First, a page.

Figure Realised As Group/Phrase

Halliday & Matthiessen (2004: 651):
The incongruent realisation of the figure may downgrade the domain from clause to group/phrase. Grammatically, this is only possible in an environment of rankshift, as when the congruent clause or metaphorical group/phrase serves as the Head or Postmodifier of a nominal group.

Saturday, 9 November 2013

Some Possible Realisational Downgradings Of Sequences

One Figure Of Expansion Sequence Realised As Circumstance

Halliday & Matthiessen (2004: 646-7):
With expansion, one figure of a sequence may be realised congruently by a clause, while the other is realised incongruently as a prepositional phrase serving as a circumstantial element within that clause; here the relator of the sequence is realised as the minor Process of the phrase. The relator and the minor Process are matched in terms of subtype of expansion.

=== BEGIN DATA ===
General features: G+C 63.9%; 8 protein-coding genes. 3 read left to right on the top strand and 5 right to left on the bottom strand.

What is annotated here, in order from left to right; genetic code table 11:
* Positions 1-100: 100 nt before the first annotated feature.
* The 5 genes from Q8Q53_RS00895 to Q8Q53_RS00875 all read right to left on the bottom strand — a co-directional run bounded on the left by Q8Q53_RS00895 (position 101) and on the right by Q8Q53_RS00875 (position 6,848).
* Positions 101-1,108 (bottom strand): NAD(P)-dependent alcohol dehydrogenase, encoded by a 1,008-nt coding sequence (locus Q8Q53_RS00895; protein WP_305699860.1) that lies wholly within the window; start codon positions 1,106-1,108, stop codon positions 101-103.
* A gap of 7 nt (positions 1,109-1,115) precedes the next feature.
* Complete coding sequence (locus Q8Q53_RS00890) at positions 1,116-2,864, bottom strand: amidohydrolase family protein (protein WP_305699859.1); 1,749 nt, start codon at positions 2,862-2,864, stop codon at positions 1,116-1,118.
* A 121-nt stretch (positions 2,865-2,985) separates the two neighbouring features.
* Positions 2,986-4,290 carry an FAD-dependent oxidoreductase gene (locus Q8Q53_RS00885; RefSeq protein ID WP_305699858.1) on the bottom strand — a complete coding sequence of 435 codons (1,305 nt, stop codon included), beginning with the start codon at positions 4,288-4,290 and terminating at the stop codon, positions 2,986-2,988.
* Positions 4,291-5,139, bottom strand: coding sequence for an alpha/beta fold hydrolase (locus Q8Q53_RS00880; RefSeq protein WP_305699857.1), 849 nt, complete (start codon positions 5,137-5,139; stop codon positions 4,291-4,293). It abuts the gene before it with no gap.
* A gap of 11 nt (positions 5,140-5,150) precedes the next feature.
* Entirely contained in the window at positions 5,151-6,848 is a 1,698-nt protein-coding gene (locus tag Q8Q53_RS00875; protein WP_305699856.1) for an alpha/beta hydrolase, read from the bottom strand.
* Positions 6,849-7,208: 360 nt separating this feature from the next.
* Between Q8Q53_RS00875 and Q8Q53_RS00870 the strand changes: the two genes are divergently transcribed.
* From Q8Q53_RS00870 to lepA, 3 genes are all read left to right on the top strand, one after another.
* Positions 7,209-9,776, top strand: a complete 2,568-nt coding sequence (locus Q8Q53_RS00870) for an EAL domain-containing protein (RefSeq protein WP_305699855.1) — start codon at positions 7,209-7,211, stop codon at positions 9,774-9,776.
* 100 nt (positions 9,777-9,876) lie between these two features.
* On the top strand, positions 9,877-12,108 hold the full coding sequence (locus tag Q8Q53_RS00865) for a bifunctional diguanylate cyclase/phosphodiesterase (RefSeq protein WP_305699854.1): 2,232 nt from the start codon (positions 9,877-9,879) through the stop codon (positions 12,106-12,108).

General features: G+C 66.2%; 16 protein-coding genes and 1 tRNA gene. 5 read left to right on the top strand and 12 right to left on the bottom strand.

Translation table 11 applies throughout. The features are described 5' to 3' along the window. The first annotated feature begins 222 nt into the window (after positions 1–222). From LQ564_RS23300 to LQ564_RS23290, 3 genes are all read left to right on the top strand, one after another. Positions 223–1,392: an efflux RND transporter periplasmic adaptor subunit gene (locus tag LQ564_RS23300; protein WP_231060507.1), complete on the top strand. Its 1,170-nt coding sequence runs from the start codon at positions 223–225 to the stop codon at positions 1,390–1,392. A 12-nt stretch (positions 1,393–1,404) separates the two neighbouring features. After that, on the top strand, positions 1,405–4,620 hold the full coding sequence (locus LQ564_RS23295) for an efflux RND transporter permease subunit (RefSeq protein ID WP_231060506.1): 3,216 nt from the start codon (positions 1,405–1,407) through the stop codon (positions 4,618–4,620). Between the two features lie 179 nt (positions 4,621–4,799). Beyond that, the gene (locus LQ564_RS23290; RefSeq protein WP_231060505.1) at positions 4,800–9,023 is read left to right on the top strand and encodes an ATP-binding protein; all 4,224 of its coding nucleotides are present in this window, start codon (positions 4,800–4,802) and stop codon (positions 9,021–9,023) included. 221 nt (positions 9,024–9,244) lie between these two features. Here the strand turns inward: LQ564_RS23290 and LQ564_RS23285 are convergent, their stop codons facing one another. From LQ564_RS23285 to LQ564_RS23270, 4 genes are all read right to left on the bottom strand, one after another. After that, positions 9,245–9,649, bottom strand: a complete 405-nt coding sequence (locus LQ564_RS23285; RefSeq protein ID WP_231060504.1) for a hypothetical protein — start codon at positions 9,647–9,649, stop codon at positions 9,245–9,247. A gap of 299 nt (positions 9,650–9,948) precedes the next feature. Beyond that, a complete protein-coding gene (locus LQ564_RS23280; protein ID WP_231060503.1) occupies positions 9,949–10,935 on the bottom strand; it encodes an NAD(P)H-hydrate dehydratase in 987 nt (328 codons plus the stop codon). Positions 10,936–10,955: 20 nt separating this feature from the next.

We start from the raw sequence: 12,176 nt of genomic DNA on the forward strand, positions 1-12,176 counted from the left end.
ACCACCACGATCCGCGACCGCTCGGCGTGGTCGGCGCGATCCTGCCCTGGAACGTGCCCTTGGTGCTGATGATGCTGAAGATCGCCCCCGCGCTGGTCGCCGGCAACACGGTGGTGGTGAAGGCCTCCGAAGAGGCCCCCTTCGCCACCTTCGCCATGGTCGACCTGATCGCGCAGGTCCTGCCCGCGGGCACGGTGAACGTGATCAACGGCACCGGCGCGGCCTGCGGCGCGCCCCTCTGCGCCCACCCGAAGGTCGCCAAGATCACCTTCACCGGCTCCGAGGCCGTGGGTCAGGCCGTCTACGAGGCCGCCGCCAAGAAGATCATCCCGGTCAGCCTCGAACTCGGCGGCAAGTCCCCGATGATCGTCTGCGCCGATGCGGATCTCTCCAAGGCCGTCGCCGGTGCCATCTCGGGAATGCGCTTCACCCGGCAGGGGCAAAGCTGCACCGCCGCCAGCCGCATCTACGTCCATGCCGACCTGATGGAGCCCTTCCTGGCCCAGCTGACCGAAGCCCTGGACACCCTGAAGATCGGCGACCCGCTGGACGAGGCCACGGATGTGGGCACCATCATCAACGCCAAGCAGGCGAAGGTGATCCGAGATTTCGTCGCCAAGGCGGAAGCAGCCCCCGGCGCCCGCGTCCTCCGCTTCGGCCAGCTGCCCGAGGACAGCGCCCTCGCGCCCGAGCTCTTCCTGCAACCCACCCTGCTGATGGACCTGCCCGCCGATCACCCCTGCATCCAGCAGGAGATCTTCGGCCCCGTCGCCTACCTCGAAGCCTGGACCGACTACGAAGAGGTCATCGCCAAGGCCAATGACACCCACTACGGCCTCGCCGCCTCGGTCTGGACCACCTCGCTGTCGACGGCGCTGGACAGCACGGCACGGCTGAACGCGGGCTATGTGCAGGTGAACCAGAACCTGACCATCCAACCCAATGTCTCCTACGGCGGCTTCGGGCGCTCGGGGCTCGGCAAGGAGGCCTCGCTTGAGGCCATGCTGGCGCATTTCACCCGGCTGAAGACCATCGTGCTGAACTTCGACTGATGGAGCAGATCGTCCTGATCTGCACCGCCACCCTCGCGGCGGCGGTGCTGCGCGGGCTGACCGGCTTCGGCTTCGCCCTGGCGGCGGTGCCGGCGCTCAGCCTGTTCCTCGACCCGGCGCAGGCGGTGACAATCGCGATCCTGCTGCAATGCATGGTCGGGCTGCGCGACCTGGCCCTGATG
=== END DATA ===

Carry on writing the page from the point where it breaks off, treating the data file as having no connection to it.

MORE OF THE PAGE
Projecting Figure Of Sequence Realised As Range

Halliday & Matthiessen (2004: 647):
With projection, the projecting figure may be realised congruently as a ‘verbal’ or ‘mental’ clause, while the projected figure is realised incongruently as the Range — the Verbiage or the Phenomenon.

Expansion Sequence Realised As Circumstantial Relational Clause

Halliday & Matthiessen (2004: 647-8):
With expansion, both figures of a sequence may be realised incongruently as Token and Value in a ‘circumstantial relational’ clause; here the relator of the sequence is realised, also incongruently, as the Process element in the clause. The expansion type of the relator is matched by the nature of the circumstantial process. … Alternatively, the ‘circumstantial relational’ clause is ‘attributive’ rather than ‘identifying’, with expanding figure as Attribute and the expanded one as Carrier.